Synchronous screen-based simulation in anesthesia distance education

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1 Scopus citations

Abstract

Purpose: The aim of the present study was to evaluate the feasibility, acceptability, and utility of synchronous online screen-based simulation (SBS) in anesthesia education. Methods: The investigational cohort consisted of 12 second-year nurse anesthesia students enrolled in a Doctor of Nursing Practice (DNP) program. Pairs of students worked with a single instructor online using the same SBS employing a cloud-based peer-to-peer platform and high-fidelity software involving a graphical avatar. During each session, the instructor initially manipulated the avatar through the software scenario with educational pauses to communicate learning content. Thereafter, students proceeded through the same SBS by stating their desired actions, which were then implemented by the instructor. At the conclusion of each session, students were evaluated by an integrated software scoring system, and thereafter they completed a questionnaire rating their distance SBS experience. Results: Synchronous online SBS was performed in this manner without difficulty; it was accepted by students as a valuable adjunct to their in-person mannequin-based simulation (MBS) training; and it was perceived as a useful addition to their anesthesia education. Students identified significant value in the isolation of the cognitive component of learning by this teaching methodology. Lack of haptic learning, however, also was seen as a disadvantage of SBS compared to MBS. Students’ criticisms of SBS were largely unrelated to use of this technique with synchronous online education, but rather related to general limitations associated with SBS technology. There was a positive correlation between the students’ mean post-SBS rating and the automated SBS score (r = 0.832). Conclusion: Synchronous online SBS can effectively supplement MBS in an anesthesia training program. Its major perceived advantage appears to be an ability to isolate and reinforce appropriate cognitive skills related to intraoperative care including crisis management. Students who had higher mean post-SBS ratings also had higher automated SBS scores.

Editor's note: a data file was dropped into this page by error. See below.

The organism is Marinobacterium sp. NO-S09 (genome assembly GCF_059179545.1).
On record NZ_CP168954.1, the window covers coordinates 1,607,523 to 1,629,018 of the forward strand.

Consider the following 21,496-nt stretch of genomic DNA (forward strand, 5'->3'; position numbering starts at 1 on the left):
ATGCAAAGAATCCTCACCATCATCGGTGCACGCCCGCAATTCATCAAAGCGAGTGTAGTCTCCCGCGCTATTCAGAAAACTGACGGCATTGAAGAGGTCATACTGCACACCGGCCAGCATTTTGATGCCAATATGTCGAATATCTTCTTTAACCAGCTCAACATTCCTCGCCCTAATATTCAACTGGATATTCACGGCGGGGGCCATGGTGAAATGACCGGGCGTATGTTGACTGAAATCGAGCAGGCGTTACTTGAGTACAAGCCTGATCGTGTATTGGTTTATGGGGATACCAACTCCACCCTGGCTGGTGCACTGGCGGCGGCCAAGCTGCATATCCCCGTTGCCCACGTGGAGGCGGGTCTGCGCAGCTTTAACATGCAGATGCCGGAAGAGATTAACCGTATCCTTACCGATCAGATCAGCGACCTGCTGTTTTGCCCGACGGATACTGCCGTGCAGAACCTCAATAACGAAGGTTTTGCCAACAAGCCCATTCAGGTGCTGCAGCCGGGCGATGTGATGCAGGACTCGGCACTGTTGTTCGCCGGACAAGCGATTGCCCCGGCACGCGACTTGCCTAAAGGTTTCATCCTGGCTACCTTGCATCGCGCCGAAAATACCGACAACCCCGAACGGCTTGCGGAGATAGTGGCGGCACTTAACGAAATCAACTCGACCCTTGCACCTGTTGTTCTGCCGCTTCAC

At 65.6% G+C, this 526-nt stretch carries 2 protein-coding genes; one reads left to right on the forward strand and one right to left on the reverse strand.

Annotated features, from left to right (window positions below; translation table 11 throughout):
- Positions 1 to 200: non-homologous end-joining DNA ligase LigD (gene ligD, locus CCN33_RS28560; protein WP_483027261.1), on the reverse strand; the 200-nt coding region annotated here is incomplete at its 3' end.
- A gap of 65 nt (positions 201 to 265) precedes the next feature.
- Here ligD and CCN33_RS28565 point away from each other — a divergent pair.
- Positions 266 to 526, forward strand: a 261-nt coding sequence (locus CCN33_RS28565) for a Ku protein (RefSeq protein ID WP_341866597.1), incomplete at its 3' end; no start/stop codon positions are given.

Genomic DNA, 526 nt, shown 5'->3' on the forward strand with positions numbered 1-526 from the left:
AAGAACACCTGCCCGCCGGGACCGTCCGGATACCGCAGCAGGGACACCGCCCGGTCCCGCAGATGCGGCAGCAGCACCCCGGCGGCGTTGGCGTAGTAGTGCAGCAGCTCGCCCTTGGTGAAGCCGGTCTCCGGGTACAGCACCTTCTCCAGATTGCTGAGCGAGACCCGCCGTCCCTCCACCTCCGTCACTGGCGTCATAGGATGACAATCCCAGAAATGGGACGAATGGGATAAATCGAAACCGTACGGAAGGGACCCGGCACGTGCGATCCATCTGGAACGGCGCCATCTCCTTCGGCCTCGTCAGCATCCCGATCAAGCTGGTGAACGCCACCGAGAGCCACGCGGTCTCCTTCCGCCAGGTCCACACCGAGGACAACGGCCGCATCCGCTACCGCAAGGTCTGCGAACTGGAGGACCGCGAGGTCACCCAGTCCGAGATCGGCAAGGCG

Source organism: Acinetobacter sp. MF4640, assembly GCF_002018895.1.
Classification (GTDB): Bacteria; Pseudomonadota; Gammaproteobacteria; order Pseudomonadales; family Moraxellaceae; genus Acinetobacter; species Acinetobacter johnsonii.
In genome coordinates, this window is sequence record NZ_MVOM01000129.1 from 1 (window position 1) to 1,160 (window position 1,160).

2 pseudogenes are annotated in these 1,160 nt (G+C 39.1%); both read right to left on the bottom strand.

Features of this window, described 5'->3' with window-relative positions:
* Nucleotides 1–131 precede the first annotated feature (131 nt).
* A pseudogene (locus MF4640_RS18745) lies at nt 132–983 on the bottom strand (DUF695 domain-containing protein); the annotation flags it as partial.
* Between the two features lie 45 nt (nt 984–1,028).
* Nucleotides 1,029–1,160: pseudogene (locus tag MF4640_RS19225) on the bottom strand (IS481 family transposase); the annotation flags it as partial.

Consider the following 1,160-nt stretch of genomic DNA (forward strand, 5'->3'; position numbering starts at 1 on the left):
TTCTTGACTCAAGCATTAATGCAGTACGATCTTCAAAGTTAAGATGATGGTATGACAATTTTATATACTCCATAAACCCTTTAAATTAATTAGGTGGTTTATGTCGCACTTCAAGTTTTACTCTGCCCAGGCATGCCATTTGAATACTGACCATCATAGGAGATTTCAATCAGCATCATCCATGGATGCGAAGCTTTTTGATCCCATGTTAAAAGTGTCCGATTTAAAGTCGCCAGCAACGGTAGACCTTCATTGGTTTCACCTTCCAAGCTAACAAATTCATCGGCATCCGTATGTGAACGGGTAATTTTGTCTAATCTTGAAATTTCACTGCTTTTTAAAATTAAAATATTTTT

Original languageEnglish (US)
Pages (from-to)945-956
Number of pages12
JournalAdvances in Medical Education and Practice
Volume12
DOIs
StatePublished - 2021

Keywords

  • Anesthesia
  • Crisis management
  • Distance education
  • Screen-based
  • Simulation

ASJC Scopus subject areas

  • Education
  • Medicine(all)

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